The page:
The Dark Side of Blue Light


Onovu Otitigbe-Dangerfield, Staff Writer

Blue Light. A term that has become we have become all but too familiar with as the integration of technology in our society has contributed to a massive increase in our blue light exposure. Medical professionals, scientists and the media have all spilled the tea on the potential blue light has to threaten our health and well-being.

What is blue light? According to Harvard Medical School it is a wavelength most often associated with the sun, that provides a boost in attention, reaction times, and mood: all things that came to an end with sundown. However its application to household items such as fluorescent light, compact fluorescent light bulbs, LED’s , flat screen T.V. and computer monitors, smartphones and tablet screens is ever growing. I encounter each one of these items each day and I’m sure you do as well.

Blue light is a necessary aspect to good health. As previously mentioned it boosts alertness, helps memory and cognitive function and regulates your circadian rhythm. That’s what controls your sleep cycle. A limited amount of exposure to blue light could stunt a child’s eye development! In light of all these benefits,what’s the harm?

Medical analysts worry about the long term effects screen exposure can have because of an individual’s close proximity to the screen and the length of time we spend looking at them. All visible blue light passes through the cornea and lens and reaches the retina. This light has an affect on vision due to its ability to age the eye prematurely. This can contribute to digital eye strain which results in fatigue, dry eyes, and difficulty focusing. Without moderation, too much screen time can lead to damaged retinal cells, causing health issues such as age related macular degeneration: a gradual decline in one’s ability to see. That circadian rhythm  I mentioned can also be caught in the line of fire as it can suppress your melatonin levels and shift it up two twice as much. All the time we spend watching Netflix can actually lay the foundation for illnesses such as depression, diabetes and cardiovascular problems to occur.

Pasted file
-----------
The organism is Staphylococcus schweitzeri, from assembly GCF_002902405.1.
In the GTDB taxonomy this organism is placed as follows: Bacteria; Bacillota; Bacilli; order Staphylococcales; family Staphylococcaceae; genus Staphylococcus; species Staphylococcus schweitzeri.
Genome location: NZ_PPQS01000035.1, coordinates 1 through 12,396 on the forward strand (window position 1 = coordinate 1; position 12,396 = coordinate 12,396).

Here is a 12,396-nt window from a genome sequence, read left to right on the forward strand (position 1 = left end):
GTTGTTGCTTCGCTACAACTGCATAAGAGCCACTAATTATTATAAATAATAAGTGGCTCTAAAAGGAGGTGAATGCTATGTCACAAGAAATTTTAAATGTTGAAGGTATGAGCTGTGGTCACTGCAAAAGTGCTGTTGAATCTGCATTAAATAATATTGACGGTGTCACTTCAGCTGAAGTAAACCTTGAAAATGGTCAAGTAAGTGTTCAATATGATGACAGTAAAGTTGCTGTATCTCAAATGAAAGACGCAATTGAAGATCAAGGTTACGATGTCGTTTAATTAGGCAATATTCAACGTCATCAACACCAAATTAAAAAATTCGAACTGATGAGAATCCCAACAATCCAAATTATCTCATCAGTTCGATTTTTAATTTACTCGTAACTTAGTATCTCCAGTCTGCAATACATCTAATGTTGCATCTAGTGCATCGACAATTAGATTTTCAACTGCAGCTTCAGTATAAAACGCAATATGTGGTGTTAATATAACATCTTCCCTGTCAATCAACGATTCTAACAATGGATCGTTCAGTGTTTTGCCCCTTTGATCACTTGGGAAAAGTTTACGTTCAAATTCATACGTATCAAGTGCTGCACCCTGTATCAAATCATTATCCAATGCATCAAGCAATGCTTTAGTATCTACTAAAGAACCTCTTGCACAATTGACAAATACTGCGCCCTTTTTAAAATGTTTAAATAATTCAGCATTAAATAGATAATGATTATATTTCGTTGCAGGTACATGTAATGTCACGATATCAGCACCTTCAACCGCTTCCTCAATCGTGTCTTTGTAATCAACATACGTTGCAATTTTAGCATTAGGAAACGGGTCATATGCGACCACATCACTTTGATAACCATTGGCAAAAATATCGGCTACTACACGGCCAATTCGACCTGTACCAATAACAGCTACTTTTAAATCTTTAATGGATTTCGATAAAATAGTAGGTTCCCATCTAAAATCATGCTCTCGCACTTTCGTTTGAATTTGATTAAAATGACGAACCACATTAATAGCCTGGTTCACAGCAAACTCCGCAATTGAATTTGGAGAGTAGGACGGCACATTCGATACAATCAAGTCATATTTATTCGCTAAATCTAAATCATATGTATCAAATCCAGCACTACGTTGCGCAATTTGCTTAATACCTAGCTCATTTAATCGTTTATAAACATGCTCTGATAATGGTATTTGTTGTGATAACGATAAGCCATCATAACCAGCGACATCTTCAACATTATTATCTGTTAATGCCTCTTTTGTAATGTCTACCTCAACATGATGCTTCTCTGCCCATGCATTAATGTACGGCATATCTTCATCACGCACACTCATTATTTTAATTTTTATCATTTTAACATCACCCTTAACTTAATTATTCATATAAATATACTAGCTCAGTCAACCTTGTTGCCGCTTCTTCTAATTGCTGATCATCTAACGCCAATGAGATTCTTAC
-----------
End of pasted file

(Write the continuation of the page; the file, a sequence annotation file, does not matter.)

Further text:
With all of this information, what do you plan to do about it? Medical professionals advise us to use dim red lights for night lights as they have the least power available to shift our sleep cycles. Additionally we want to avoid looking at bright screens two to three hours before bed. What about the night owls like me that rely on watching a good episode of Grey’s Anatomy before we turn off the lights? Consider purchasing blue blocking glasses or installing an app that filters the blue wavelength at night. It’s worth it! And if all else fails, you have a doctor, ask them!

Consider taking the preventative measures available now to enjoy a prosperous life, while your vision is still yours to have.